Justin Timberlake
The 20/20 Experience

Written by Greg Moskovitch

In preparation for my review I wrote the words ‘lavish’, ‘classy’, ‘clean’, ‘bassy’ and ‘falsetto’ down on a notepad in front of me. I hadn’t actually listened to The 20/20 Experience yet, I was merely preparing myself. The preparation proved to be apt.

Pusher Love Girl – the opener. A vanilla affair that begins with rising West Side Story string arrangements that give way to a funky staccato beat with that unmistakable Timbaland low-end. Lyrics are the regular fare – not having changed much since Justified – “hey, mama” this, “your daddy” that. The soaring production then takes a trajectory that leaves the track smouldering on the ground, while the lyrics turn to a litany and you start wishing somebody would just cut the beat already. It establishes a theme that is explored throughout the rest of the album.

Following pop album convention, track number 2 is lead single Suit & Tie. It throws a sly curveball, opening with a repetitive pitched-down hook in the vein of A$AP Rocky, by the guy who invented the sphere that Rocky so desperately wants to enter. “You ready JT?” asks a voice, and a jumpy, xylophone-accentuated beat drops as JT slides into his Prince falsettos. Jay-Z makes a forgettable cameo rapping a crummy verse about nothing in particular. “Years of distress, tears on the dress / Trying to hide her face with some make-up sex”. “Tell your mother that I love her cause I love you / Tell your father we go farther as a couple”. Huh?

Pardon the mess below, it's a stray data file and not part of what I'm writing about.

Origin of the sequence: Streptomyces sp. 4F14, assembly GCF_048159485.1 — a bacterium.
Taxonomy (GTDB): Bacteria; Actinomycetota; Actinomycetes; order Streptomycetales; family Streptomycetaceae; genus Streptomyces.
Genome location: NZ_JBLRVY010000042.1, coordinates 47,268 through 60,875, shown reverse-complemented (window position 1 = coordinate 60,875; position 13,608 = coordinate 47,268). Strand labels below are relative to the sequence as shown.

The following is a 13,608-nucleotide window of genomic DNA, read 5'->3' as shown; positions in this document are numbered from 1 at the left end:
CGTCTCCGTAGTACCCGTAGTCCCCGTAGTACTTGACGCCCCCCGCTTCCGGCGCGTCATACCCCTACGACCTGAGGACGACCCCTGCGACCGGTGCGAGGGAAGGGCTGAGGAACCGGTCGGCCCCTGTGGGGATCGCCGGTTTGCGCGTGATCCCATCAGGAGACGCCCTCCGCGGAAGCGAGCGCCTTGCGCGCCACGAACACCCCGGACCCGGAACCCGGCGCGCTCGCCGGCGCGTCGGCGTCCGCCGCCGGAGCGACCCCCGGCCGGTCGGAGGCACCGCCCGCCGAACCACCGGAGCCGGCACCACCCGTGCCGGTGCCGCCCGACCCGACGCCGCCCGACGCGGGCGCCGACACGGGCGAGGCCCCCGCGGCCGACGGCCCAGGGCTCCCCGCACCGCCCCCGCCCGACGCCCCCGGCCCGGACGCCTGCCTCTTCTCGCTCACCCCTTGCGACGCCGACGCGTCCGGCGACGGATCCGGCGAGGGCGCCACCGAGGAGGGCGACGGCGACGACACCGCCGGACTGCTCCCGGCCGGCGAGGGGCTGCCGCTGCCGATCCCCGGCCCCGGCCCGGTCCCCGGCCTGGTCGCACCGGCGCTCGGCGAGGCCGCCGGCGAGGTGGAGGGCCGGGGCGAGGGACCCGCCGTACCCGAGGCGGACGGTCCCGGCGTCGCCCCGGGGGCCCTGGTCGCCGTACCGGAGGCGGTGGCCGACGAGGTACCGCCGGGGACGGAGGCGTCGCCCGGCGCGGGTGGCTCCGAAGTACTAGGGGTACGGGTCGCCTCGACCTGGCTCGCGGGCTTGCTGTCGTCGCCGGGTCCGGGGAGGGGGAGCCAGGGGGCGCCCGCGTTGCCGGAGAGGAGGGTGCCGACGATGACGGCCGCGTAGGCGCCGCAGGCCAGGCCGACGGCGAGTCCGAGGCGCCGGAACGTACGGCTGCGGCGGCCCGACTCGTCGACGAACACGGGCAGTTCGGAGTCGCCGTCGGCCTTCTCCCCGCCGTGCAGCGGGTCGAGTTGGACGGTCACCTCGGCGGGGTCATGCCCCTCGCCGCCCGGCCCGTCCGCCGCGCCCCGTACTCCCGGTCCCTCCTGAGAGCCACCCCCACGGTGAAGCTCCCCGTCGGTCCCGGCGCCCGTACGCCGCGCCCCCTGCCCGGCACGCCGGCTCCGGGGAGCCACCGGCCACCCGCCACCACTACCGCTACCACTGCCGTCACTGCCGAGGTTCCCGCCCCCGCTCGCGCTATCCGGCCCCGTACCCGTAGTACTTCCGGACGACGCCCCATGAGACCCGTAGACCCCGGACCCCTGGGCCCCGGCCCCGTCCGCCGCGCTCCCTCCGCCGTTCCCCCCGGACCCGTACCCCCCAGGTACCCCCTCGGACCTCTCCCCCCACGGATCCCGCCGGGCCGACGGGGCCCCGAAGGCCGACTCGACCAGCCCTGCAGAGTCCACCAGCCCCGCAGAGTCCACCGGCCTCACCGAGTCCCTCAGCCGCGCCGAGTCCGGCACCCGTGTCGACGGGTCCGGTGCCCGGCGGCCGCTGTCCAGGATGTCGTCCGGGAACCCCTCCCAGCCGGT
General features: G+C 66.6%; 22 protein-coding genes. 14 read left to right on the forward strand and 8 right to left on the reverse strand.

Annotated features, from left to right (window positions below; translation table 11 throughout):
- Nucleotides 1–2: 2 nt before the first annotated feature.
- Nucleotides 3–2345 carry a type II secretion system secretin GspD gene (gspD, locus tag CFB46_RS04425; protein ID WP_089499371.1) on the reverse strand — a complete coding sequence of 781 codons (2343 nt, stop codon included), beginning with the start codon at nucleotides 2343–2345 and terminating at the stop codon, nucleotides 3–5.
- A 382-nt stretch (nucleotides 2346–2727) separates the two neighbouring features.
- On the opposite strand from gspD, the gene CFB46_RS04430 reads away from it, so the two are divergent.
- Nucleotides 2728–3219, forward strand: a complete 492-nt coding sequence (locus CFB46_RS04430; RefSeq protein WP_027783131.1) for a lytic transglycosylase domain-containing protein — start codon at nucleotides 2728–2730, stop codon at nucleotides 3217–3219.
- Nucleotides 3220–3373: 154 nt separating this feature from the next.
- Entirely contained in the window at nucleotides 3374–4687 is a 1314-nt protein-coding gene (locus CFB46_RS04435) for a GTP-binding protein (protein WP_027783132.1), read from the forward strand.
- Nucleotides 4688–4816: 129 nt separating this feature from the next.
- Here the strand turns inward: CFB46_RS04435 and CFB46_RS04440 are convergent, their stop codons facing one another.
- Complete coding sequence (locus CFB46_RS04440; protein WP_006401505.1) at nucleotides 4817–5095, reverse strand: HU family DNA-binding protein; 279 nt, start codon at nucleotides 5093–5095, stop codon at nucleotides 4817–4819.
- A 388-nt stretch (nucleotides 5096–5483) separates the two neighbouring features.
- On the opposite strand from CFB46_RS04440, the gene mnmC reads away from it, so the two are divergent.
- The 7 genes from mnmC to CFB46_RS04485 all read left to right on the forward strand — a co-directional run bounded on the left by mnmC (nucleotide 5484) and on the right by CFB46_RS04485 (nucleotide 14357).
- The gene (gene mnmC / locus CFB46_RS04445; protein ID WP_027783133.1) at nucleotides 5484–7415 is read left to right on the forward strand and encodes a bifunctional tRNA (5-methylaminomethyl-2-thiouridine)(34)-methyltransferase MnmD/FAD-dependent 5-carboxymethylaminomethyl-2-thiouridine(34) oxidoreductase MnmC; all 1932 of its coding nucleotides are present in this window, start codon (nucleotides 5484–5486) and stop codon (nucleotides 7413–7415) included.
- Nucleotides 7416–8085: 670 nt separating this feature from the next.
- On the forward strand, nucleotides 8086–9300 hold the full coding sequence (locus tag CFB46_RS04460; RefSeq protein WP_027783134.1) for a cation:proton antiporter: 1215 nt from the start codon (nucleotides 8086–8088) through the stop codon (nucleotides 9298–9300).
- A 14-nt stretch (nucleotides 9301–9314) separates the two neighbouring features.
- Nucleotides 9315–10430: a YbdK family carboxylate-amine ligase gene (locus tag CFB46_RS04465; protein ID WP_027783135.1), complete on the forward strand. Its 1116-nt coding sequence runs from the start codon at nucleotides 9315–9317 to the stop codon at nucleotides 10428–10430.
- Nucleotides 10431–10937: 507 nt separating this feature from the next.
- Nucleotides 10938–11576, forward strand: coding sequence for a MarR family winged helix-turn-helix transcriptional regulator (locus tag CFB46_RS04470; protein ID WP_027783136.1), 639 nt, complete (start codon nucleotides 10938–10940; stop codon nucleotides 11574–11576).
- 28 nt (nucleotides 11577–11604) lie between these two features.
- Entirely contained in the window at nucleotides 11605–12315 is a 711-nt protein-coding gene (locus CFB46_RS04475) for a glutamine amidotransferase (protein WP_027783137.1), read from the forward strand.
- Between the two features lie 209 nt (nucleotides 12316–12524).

Don’t Hold The Wall is a true highlight, a pounding gamelan beat, trademark 808 bass and a catchy hook whose true creativity lies in popularising a metaphor for not dancing. As is symptomatic of the album as a whole, though, it begins to meander in the middle and follows the uncertain path to the end of the track. The first 3 minutes are solid. There’s something sinister in the beat too. No-one can make having fun sound like serious business quite like JT. But even the gorgeous beat is nothing we haven’t heard before.

It’s concerning that two people who’ve been working together for as long as Timberlake and Timbaland have, and who have so much creative chemistry, can’t seem to push each other into any new and interesting territories. One can almost imagine them, standing beside one another, holding up a large map and awkwardly looking at each other because every location on it has been crossed out in black Sharpie. Been there.